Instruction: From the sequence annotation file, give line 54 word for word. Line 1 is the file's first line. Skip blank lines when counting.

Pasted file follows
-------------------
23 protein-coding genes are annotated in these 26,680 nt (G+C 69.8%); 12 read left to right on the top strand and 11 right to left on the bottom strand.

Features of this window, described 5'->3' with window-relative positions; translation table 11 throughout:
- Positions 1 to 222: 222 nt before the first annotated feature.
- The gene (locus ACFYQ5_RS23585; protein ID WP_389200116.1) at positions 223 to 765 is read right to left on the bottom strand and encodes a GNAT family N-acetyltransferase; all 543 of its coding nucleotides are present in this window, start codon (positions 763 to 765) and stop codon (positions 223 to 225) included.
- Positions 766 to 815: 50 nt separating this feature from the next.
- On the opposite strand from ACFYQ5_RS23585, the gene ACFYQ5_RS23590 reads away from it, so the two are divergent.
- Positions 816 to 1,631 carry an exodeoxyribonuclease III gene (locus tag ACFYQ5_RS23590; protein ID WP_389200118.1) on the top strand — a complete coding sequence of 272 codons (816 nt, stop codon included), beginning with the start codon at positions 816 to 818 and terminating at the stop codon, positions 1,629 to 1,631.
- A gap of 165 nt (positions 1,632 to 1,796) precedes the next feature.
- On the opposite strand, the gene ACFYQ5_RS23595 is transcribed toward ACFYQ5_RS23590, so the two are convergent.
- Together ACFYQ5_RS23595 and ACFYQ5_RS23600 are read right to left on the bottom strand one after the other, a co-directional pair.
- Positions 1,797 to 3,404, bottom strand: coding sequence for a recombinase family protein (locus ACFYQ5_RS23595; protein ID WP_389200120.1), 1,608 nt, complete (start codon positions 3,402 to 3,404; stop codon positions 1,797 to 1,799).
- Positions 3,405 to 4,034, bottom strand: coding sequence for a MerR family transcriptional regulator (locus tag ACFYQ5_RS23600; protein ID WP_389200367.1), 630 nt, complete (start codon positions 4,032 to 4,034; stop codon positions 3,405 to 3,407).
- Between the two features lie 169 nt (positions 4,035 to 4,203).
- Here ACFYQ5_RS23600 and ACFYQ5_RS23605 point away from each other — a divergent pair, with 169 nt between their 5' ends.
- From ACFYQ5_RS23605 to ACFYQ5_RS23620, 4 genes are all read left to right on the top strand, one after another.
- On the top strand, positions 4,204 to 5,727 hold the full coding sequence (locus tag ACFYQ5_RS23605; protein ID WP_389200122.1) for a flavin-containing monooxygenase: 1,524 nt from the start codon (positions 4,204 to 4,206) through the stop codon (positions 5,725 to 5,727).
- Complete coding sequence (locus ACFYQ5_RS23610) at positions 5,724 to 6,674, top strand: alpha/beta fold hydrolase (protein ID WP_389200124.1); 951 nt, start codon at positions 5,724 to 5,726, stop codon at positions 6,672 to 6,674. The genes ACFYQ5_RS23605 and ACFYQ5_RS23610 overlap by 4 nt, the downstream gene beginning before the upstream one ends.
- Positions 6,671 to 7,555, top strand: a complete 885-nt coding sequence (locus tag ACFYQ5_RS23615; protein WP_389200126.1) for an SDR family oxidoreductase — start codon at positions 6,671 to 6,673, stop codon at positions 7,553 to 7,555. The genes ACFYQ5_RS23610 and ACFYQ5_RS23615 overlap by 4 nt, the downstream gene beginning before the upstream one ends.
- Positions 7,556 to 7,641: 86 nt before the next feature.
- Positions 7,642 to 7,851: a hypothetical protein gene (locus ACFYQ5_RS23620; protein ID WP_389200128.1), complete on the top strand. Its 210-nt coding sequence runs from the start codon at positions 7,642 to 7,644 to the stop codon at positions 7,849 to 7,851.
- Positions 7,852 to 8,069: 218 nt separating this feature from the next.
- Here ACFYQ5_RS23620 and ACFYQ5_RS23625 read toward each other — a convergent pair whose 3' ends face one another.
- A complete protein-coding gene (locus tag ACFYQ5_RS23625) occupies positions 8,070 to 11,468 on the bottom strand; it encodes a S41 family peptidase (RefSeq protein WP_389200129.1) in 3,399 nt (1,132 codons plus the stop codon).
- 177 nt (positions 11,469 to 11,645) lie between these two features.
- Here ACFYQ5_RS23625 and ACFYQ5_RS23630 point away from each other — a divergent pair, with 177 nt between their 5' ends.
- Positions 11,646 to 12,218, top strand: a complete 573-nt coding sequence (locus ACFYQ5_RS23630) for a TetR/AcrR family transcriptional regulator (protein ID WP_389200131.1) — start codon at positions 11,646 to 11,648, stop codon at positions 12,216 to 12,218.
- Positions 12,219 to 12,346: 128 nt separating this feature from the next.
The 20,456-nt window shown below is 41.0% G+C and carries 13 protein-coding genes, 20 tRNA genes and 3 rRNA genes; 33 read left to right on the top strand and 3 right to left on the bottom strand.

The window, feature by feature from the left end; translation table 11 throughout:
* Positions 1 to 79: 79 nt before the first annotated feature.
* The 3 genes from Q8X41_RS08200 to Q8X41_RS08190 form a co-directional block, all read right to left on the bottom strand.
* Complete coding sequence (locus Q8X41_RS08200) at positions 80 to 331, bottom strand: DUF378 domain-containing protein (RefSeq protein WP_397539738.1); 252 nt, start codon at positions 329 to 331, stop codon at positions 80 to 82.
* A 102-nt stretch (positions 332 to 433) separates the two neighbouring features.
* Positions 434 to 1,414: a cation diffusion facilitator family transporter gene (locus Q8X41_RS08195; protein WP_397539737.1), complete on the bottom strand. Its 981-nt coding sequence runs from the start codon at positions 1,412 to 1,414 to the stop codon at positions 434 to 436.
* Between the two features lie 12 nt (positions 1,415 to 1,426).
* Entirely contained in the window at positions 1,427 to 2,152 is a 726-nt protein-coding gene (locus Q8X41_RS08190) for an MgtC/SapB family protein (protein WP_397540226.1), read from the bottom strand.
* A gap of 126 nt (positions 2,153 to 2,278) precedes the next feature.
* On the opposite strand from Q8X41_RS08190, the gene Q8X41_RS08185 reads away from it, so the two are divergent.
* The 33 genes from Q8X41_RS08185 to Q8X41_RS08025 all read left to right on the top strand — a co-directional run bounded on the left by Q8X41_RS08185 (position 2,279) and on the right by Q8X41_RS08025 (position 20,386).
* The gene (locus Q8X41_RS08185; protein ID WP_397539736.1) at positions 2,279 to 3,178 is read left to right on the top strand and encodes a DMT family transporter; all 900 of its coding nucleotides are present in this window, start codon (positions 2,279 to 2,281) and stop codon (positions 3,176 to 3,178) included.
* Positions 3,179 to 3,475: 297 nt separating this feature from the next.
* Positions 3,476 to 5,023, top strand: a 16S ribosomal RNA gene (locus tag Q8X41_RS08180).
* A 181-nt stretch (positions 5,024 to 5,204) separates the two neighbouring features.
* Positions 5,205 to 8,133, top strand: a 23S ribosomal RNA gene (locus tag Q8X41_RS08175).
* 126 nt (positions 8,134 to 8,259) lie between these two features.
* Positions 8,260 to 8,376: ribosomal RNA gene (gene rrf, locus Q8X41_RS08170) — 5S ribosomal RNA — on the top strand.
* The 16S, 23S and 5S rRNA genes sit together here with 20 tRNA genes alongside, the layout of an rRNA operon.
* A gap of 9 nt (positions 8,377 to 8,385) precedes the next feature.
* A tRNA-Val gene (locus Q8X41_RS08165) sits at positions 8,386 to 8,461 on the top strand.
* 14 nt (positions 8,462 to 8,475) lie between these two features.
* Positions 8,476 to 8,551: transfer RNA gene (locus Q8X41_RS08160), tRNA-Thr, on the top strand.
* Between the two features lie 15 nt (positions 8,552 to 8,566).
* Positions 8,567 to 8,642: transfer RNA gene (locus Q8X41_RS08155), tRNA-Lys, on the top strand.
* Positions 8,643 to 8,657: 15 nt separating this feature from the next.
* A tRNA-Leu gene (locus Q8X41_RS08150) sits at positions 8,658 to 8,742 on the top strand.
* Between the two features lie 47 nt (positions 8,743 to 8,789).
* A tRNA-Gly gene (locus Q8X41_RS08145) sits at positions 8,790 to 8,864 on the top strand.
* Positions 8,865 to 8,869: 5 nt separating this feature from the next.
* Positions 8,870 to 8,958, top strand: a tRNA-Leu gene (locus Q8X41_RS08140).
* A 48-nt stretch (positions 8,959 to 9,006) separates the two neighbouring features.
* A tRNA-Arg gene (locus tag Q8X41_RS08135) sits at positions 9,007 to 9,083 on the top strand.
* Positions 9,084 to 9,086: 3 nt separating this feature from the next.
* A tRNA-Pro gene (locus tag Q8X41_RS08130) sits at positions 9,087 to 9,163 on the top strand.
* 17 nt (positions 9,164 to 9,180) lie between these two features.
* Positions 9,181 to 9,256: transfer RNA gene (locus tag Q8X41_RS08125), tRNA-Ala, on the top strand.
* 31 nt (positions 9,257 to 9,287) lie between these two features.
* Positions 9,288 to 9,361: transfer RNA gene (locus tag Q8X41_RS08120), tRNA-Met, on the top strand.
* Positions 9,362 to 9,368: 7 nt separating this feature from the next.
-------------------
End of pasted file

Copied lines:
* Positions 8,643 to 8,657: 15 nt separating this feature from the next.